English poet Christopher Smart was born on April 11, 1722 in Shipbourne, England. He was a major contributor to two popular magazines and a friend to influential cultural icons like Samuel Johnson and Henry Fielding. Smart was infamous as the pseudonymous midwife "Mrs. Mary Midnight" and widespread accounts of his father-in-law, John Newbery, locking him away in a mental asylum for many years over Smart's supposed religious "mania". Even after Smart's eventual release, a negative reputation continued to pursue him as he was known for incurring more debt than he could pay off; this ultimately led to his confinement in debtor's prison until his death. Smart's two most widely known works are A Song to David and Jubilate Agno, both at least partly written during his confinement in asylum. However, Jubilate Agno was not to be published until 1939 and A Song to David received mixed reviews until the 19th century. To his contemporaries, Smart was known mainly for his many contributions in the journals The Midwife and The Student, along with his famous Seaton Prize poems and his mock epic The Hilliad. Although he is primarily recognized as a religious poet, his poetry includes various other themes, such as his theories on nature and his promotion of English nationalism. On April 20, 1770, Smart was arrested for debt and sent to the King’s Bench Prison in London. On May 21, 1771, he died from either liver failure or pneumonia shortly after completing his final work, Hymns, for the Amusement of Children.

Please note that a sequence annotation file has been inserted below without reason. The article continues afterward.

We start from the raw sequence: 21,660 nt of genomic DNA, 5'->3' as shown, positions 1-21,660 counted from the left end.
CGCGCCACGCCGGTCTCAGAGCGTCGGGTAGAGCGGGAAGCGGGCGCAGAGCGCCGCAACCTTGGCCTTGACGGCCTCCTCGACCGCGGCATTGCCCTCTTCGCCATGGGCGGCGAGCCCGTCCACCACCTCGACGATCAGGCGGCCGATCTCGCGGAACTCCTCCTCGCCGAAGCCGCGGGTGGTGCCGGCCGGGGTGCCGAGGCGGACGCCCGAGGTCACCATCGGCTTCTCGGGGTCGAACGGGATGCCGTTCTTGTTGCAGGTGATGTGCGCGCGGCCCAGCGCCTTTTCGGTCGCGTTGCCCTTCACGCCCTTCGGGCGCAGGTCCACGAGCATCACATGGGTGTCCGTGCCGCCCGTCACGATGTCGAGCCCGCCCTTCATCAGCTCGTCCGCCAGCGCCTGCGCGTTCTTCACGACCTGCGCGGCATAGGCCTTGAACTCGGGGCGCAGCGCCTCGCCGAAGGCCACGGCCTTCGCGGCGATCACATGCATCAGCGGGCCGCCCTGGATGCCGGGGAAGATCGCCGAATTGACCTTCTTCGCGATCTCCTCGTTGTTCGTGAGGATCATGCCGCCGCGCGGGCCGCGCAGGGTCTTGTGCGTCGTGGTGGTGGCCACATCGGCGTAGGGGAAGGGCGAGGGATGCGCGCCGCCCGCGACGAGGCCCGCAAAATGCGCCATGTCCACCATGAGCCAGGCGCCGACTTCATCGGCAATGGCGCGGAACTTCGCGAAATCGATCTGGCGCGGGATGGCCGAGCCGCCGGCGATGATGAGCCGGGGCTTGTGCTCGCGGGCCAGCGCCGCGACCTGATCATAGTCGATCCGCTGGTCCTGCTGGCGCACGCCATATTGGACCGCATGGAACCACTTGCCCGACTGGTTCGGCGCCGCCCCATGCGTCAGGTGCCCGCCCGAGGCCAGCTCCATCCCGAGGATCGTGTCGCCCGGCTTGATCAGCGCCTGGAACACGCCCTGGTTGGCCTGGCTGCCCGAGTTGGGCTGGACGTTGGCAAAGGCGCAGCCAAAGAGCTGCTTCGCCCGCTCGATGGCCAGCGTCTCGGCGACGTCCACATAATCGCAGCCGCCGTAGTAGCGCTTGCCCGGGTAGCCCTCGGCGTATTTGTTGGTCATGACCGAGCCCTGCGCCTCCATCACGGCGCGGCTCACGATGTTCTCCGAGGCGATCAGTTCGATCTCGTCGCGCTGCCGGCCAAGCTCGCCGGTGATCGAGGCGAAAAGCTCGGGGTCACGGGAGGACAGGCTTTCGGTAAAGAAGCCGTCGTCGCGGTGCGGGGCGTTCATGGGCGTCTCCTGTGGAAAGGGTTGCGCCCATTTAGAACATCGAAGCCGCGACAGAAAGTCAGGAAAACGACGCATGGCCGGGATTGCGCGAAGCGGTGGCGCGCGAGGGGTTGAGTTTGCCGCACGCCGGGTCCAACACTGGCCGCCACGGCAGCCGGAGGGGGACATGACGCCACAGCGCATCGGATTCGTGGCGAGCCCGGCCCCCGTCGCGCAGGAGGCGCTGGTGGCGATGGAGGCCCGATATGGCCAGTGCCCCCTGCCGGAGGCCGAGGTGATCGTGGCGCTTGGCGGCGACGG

Michael Thomas Barry is the author of Great Britain’s Literary Legends. The book can be purchased from Amazon through the following links: